Translation:Some girls are cleaner than others.
No, I don't think so... at least with this language. Never is nicodata (a-circumflex).
Niste really just means more than one and has no need for any other girls to exist in the world, while unele means "some, but not all".
"Some of the girls" would translate to "Unele dintre fete"
It would mean the same thing, just not word by word.
"some of the girls' does not mean the same thing as "some girls" in English. "Some" in "some girls" is a quantifier--there exists at least one girl who is clean... "Some of" is a partitive genitive--it's saying that some of a group of girls are clean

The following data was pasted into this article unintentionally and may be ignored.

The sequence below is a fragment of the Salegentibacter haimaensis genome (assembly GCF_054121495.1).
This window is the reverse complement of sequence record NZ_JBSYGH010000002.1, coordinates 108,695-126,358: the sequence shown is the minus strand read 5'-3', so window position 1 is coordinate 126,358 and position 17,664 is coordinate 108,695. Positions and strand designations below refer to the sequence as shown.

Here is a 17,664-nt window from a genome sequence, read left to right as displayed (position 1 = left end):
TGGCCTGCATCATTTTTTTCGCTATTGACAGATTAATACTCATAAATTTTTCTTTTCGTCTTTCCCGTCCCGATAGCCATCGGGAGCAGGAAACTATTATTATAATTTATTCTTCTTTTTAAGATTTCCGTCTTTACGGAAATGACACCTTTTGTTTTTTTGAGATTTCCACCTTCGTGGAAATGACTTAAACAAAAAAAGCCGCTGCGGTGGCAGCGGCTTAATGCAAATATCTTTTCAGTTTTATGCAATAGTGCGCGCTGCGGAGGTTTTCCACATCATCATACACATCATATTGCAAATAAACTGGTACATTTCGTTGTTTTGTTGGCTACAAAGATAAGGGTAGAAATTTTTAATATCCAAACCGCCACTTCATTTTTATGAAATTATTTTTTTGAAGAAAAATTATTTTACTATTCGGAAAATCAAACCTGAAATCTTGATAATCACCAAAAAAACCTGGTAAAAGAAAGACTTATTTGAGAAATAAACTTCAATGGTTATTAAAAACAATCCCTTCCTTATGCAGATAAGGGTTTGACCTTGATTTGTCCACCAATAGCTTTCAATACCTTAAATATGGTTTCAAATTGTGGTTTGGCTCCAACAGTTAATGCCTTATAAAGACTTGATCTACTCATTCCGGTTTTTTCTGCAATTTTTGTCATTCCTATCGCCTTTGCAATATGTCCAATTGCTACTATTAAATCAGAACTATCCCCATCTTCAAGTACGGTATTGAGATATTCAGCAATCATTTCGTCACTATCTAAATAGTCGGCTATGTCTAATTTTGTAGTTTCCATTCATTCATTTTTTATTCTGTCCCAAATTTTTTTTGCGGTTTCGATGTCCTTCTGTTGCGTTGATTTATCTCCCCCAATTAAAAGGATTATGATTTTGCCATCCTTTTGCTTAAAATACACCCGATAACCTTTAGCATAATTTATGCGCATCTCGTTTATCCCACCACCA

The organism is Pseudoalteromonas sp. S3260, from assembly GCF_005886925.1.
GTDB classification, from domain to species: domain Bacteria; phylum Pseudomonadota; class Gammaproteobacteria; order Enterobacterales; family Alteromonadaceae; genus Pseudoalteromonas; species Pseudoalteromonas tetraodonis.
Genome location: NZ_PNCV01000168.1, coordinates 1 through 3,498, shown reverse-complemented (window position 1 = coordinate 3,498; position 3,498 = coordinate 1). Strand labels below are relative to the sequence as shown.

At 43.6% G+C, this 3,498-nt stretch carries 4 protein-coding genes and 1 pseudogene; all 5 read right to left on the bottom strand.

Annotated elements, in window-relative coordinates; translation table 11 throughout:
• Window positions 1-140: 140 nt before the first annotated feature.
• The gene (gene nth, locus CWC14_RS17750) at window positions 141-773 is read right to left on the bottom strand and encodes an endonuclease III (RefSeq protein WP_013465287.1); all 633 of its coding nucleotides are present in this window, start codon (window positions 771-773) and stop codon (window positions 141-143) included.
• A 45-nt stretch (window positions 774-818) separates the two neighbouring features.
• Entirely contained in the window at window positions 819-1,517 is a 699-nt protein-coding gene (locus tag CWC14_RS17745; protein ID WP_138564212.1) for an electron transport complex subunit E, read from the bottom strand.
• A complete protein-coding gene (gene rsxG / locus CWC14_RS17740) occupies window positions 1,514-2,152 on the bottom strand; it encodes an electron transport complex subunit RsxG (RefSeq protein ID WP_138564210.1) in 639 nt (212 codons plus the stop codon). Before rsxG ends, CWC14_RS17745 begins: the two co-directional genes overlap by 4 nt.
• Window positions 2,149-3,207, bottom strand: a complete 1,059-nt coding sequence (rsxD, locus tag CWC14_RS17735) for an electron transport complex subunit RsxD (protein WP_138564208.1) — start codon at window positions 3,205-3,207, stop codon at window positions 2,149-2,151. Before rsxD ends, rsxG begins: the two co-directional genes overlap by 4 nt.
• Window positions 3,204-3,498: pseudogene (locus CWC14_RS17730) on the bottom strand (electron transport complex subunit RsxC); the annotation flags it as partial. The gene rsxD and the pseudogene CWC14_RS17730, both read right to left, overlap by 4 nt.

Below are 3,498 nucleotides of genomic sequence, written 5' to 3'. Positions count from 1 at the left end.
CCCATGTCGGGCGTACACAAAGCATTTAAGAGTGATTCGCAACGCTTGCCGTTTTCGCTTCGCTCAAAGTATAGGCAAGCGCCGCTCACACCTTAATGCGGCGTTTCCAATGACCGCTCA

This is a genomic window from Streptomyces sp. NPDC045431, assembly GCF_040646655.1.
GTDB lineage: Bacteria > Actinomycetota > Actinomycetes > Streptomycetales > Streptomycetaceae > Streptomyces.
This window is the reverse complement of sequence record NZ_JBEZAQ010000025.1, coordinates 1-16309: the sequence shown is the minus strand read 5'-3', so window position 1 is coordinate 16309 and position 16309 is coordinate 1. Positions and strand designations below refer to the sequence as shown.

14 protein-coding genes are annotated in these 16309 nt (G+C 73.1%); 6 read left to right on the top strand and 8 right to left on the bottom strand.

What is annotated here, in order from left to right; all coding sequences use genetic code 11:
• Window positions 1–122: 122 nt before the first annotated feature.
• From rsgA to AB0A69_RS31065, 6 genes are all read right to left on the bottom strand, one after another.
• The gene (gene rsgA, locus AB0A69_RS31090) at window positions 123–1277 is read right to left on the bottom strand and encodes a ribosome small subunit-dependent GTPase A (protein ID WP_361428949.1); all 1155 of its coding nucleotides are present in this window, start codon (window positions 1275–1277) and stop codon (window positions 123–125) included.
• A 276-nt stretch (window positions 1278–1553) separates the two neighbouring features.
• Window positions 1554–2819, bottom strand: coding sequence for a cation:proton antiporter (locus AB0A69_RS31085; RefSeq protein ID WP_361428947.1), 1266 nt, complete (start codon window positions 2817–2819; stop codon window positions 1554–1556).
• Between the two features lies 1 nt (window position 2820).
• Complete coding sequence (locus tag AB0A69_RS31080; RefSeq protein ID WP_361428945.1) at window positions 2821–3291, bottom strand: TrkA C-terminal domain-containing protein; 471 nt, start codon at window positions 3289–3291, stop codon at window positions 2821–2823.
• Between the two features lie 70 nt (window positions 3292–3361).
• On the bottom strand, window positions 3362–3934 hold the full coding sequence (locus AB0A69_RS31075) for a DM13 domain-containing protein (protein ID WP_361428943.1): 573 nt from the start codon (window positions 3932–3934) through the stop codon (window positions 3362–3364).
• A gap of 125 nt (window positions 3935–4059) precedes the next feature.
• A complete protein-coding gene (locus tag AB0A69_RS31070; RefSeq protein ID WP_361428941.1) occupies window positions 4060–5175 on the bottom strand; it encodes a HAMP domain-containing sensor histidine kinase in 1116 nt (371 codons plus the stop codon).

i had translated the sentence immediately but I did not dare write it, in case some feminist lawyer would read it !!! it' s a joke. I live in a VERY macho country in South America., which doesn't mean I am one too !
There is no such thing as "une" or "uni". The correct words are "unele" and "unii", respectively. Unfortunately, the use of double or triple i is an issue for native speakers of Romanian who did not have a chance to or an interest in good quality education.
I said more clean instead of cleaner, doesn't that work in this instance? If not, why?
"Clean" is a word of one syllable. In this case, the comparative is formed by adding the suffix "-er". See here for the complete set of rules for comparative/superlative formation for English adjectives: https://www.ef.com/wwen/english-resources/english-grammar/comparative-and-superlative/